DRESS CODE PHILOSOPHY
Our school has its own style as well as its philosophy and standards. The dress code complements the dignified atmosphere espoused by the school. It has been, and remains a conviction of our board of trustees that academic, athletic challenge, along with conservative attire, fosters a positive learning environment. The board opposes the superficiality of changing fads and materialistic dress competition. Costumes, particularly of a bizarre or disorderly appearance, detract from the educational process and from an atmosphere of responsibility and seriousness. Uniform Clothing

Uniform Choices for Girls

• Official monogrammed white or light blue oxford cloth buttondown collar blouse (long or short sleeved). • Official school kilt or skirt (hemmed no more than three inches above the top of the knee-cap) • Official dress-style khaki slacks with a dark belt • Official school navy blue pullover sweater or school navy blue pullover vest (Thanksgiving – Spring Break) 42

• Plain, no-logo white or navy blue crew socks (not golf or tennis socks) or knee socks (navy blue or black tights are required Thanksgiving - Spring Break) • Plain, flat, wide-heeled dark blue, black or dark brown leather dress, suede tie-on, or slip-on shoes with backs (please note that wedged or platform shoes over one-inch high or clogs are not acceptable for safety reasons)

Uniform Choices for Boys

• Official monogrammed white or light blue oxford cloth button down collar shirt (long or short sleeve) • Official school navy blue pullover sweater or school navy blue pullover vest (Thanksgiving – Spring Break) • Classic style khaki pants or navy blue dress pants or gray dress pants with DCDS monogram • Dark, solid colored belt • School tie • Blue or black dress socks or white athletic “tube” socks (not golf or tennis socks at or below the ankle) • Dark brown or black leather dress shoes or suede tie-on or slip-on shoes with backs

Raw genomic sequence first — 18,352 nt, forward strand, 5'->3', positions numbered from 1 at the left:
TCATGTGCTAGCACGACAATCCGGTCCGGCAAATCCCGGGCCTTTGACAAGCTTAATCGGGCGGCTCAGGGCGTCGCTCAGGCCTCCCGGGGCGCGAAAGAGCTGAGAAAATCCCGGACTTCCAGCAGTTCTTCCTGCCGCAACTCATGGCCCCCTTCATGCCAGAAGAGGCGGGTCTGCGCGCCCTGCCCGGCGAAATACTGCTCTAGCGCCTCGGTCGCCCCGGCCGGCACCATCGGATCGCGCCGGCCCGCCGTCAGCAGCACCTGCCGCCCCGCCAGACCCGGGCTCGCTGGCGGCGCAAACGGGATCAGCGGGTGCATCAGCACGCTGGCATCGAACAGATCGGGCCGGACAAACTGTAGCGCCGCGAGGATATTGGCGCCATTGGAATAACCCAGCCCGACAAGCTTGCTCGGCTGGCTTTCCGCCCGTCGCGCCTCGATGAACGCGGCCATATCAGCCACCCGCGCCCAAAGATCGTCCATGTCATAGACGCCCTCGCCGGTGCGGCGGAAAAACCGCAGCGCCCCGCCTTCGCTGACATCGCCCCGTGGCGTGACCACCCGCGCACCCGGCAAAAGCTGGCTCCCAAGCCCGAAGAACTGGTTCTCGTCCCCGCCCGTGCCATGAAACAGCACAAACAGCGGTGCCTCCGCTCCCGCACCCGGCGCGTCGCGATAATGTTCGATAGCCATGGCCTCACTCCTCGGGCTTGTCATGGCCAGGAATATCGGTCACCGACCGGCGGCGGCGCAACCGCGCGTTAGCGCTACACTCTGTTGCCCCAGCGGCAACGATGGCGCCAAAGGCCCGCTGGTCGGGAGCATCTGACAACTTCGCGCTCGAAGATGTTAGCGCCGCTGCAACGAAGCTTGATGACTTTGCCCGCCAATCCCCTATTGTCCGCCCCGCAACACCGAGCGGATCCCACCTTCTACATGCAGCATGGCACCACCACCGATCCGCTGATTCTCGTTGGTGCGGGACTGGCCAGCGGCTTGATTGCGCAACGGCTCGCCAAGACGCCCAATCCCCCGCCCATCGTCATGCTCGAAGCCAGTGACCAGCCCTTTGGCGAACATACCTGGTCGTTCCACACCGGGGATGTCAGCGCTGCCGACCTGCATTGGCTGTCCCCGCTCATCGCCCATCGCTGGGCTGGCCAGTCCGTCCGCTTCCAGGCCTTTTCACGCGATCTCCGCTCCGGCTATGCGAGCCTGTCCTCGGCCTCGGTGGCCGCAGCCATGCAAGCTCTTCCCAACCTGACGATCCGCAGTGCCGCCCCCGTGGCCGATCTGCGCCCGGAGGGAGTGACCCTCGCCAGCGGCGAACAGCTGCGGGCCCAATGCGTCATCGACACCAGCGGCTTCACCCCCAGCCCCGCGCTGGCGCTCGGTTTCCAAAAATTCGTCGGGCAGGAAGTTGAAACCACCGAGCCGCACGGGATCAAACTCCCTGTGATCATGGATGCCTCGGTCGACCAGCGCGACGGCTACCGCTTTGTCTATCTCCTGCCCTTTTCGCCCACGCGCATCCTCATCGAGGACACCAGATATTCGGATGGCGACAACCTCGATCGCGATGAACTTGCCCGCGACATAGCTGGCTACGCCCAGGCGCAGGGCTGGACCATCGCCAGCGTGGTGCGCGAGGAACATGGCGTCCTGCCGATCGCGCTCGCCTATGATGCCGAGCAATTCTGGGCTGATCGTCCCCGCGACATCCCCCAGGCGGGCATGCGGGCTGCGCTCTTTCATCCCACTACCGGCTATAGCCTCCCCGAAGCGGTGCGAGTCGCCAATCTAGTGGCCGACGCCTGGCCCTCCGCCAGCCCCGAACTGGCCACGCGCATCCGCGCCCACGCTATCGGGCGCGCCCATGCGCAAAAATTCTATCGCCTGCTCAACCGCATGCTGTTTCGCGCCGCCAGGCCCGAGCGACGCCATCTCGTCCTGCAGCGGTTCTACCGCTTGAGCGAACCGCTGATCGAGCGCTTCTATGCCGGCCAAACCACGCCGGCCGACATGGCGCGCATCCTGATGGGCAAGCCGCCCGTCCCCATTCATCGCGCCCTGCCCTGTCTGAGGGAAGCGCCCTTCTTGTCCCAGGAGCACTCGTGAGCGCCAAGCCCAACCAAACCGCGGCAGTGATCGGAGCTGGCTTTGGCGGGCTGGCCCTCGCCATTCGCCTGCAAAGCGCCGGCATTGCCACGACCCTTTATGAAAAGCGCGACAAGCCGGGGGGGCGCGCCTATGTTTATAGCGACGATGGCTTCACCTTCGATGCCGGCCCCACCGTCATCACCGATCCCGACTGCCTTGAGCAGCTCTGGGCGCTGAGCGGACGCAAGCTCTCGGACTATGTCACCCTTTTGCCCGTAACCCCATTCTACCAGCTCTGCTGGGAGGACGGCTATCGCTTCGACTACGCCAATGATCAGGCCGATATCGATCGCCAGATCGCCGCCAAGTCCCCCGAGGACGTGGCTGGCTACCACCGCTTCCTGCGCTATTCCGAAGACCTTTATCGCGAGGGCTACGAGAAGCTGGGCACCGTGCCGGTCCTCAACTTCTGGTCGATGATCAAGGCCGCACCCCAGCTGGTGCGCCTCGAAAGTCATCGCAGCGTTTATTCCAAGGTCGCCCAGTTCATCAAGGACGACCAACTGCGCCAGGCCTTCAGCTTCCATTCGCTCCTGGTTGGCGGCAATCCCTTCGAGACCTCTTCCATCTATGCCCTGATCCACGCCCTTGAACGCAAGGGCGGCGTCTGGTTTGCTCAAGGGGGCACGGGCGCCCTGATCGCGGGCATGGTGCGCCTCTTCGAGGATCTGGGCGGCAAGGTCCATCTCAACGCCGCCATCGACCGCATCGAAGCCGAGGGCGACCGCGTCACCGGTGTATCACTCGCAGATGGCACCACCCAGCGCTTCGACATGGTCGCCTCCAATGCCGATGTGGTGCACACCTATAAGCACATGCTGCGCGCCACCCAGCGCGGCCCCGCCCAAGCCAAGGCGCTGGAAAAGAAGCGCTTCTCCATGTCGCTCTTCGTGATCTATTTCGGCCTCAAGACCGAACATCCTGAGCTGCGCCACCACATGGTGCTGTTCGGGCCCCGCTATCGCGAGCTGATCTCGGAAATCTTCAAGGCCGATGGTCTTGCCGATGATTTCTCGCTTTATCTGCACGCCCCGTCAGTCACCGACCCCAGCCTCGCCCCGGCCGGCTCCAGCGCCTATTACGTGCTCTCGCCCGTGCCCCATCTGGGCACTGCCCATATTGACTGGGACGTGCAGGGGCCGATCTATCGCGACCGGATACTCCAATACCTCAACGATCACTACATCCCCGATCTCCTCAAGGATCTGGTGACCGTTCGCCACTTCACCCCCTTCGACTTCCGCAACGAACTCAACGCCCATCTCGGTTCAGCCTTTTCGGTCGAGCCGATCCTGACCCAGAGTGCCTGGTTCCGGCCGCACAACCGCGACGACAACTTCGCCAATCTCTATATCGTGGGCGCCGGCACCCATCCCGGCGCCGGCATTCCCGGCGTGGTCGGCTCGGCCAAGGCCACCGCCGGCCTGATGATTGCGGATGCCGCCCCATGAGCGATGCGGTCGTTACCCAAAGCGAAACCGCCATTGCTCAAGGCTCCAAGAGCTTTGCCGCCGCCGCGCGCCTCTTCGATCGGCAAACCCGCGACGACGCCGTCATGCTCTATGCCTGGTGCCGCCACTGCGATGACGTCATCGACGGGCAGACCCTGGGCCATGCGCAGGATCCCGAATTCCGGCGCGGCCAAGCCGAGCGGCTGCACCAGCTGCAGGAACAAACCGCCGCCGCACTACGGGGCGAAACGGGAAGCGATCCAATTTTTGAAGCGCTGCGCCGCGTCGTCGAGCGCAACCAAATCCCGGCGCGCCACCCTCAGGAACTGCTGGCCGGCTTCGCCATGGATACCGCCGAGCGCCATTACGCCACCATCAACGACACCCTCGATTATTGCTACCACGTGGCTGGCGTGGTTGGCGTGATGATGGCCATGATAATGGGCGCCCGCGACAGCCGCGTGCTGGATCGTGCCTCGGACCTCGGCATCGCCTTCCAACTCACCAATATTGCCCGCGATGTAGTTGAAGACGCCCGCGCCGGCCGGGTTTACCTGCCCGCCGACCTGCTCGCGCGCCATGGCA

*See Purchasing Information

Special Considerations Students who are members of a performance group, and all grade eight students attending Middle School graduation will need a white, long-sleeved official school shirt or blouse. The boys will need the official school DCDS monogrammed khaki slacks. The girls will need the school skirt or kilt. For the school picture, all students must wear the official white blouse or shirt and the school sweater or vest. Dress Code Reminders • Students should come to school properly dressed, and should remain so until they leave the building at the end of the day • Shirt/blouse tails should remain tucked in during the entire school day. Girls’ blouses may only have the top button undone. Shortsleeve shirts are recommended in warm weather • Boys’ and girls’ pants must be properly hemmed • The length of girls’ uniform kilts should be not more than three inches above the top of the kneecap (mid-thigh length is too short). If needed after January, grade eight girls may purchase the official 43

• • • • •

Upper School gray skirt rather than purchase another kilt. Waistbands should not be rolled and should fit properly High heels, duck shoes/boots, sandals, open-heel or open-toe shoes, athletic shoes, cowboy or hiking boots, or any other shoe that does not have a flat sole, may not be worn by either boys or girls Boys should never come to school without a tie. If the school tie is lost, boys may wear another dark colored tie until the school tie is replaced (as soon as possible). An extra tie kept in the locker is recommended Only solid white T-shirts may be worn under the blouse or shirt Jackets for outdoor or athletic wear must be kept in lockers during the school day Students should avoid extremes of style in grooming, clothing, and accessories Sweaters are optional before Thanksgiving and after spring break Hats and caps are not to be worn during any school day, including casual days and must be kept in the lockers. A violation of this regulation will result in an infraction and possible confiscation of the hat